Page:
- Discussion. When learning how to structure a dissertation, students wonder how many pages should be dedicated to what. It depends on personal requirements and needs, but in the majority of cases, discussion is the largest section. In many regards, it is a star time. Start explaining everything achieved, such as findings, their meaning, implications and relevance. The strength and uniqueness of ideas along with research approach become evident in this part, demonstrating progress in your major. Just check dissertation discussion example to see how it should be done.
- Conclusion. After everything is done and said, some students find themselves stuck, wondering how to conclude a dissertation. The answer is simple, just summarise all important facts here. Repeat them but at the same time, make them a bit clearer. Focus on final implications of research and value it could bring to other studies that might be conducted on the same topics. Admit which limitations you faced and make some suggestions for future researchers. With this, dissertation conclusion is complete.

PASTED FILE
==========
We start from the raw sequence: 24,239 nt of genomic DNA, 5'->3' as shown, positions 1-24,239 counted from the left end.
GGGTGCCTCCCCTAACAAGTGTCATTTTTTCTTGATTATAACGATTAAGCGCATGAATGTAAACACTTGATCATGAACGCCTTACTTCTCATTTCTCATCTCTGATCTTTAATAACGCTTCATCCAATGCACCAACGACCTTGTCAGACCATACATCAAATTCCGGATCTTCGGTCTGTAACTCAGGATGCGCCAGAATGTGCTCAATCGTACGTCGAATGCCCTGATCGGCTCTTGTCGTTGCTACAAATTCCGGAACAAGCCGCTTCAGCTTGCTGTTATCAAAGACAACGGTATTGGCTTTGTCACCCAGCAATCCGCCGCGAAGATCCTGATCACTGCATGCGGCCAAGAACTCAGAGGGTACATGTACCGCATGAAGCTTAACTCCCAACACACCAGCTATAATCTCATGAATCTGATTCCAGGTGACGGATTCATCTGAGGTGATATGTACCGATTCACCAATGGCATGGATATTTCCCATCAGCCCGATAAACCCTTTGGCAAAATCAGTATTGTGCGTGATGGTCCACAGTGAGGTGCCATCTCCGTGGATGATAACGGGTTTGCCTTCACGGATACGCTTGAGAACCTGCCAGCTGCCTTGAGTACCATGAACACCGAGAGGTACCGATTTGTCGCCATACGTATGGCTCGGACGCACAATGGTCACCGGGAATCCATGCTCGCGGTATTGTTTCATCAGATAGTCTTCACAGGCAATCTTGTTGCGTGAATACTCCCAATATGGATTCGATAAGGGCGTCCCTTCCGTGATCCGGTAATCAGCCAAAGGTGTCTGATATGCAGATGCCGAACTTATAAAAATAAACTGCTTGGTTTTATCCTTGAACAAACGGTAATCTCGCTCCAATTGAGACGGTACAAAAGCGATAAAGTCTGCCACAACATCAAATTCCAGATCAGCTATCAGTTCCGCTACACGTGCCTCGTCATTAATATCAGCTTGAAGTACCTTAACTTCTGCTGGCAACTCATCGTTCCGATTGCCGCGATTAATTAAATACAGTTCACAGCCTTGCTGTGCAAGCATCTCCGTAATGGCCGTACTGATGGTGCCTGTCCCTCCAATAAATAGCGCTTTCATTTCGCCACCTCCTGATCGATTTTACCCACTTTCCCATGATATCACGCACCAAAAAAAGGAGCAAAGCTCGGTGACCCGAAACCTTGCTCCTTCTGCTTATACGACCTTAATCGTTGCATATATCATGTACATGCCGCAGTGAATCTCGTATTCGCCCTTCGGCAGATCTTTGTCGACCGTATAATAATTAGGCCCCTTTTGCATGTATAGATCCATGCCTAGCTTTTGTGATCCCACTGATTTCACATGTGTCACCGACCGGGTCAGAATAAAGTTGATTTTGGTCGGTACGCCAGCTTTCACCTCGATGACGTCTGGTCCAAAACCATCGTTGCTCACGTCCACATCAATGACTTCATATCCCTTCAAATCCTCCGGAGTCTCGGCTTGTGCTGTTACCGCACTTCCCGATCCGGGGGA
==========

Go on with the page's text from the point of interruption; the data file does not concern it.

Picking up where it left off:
- Reference list. Now when content is ready, it is time to cite all sources used. Be careful when doing it: mention only those books or articles that you have engaged with. Every name and title are checked, so that you are not accused of fake referencing. Make sure that all details are accurate, reflecting correct names, dates, titles, along with page numbers where applicable.
- Appendices. This part should be present if you’ve used some additional stuff, such as tables or pictures that could enhance data clarity even more. Format them carefully and include them at the very end. Cite them in body, because appendices cannot function on their own.